Asnivor, that thought did occur to me. It could very well be a combination of the voltage, ampereage and extra nitrates the lightning provides.

Another note I should add is that while it takes 2-3 days before the mushroom is ready for harvest, my uncle did mention to me that he saw with his own eyes the thing popping out of the ground almost immediately after a lightning strike.

What do any of you make of that?

posted on Feb, 17 2006 @ 09:23 AM
You are correct... I've searched the cow pastures of Nebraska in the past for those fun mushrooms. Those days are long gone now though. You know you can grow those yourself right? Some mushrooms can't be grown commercially. But some can, I still think with the right type of soil, moisture, and some sparking electrodes you may be able to make a profit off these 'termite shrooms.'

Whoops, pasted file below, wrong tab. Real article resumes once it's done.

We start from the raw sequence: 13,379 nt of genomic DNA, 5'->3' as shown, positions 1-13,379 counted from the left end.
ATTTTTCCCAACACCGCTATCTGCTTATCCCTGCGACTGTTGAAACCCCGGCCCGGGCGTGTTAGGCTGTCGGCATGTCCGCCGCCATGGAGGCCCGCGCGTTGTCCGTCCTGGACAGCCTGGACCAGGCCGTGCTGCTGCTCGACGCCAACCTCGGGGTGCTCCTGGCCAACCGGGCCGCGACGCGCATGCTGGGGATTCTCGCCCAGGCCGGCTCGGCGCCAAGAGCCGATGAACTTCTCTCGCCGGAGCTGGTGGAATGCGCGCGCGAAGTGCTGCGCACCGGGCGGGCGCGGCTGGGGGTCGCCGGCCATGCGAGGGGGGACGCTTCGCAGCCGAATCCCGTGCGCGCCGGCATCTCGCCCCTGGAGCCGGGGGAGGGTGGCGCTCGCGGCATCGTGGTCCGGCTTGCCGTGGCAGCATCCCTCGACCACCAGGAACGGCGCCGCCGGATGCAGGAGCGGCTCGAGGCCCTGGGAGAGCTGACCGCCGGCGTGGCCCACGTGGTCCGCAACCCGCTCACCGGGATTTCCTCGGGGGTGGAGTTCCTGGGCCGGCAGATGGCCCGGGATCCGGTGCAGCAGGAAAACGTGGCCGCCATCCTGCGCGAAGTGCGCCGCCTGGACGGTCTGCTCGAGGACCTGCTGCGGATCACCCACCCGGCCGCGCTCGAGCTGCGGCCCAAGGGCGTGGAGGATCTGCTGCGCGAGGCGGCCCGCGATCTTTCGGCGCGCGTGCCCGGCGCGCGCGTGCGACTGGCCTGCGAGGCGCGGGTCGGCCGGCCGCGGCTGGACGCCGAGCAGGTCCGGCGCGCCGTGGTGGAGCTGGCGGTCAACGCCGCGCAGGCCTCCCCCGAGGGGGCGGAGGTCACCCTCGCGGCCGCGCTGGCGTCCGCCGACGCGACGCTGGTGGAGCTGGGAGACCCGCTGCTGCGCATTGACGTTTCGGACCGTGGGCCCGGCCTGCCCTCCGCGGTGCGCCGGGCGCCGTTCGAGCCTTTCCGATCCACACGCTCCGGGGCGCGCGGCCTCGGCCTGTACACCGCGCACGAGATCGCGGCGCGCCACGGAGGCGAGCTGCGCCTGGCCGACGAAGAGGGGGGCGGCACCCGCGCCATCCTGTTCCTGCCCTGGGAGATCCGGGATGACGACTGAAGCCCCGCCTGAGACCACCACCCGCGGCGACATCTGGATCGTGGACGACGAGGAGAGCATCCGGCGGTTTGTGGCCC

Hell, if it's the Nitrogen the lighting produces... Why can't you just saturate the soil with cow manure? I don't know... Just a boring day today. Snowed in and the blizzard isn't letting up.

posted on Feb, 17 2006 @ 09:50 AM
Found this bit of information on our mushroom here:

UN Food and Agriculture Organization

Termitomyces contains important wild edible species. These fungi only grow in association with termites and their nests and are dependent on the organic matter brought by the insects from their feeding on trees. Although Termitomyces are saprobic, they are symbiotic with termites.

I guess I need a termite farm if I want to have any chance of successfully cultivation this mushroom. Even so it would actually be the termites who are cultivating it, not me...

I'm gonna keep on searching, apparantly there's a whole bunch of other 'termite mushroom' species. If even one of them has been cultivated successfully then I'd be a step closer at figuring out how to get this lightning-loving variety to grow sans the termites.

posted on Feb, 17 2006 @ 12:01 PM

Originally posted by LostSailor
You are correct... I've searched the cow pastures of Nebraska in the past for those fun mushrooms. Those days are long gone now though. You know you can grow those yourself right?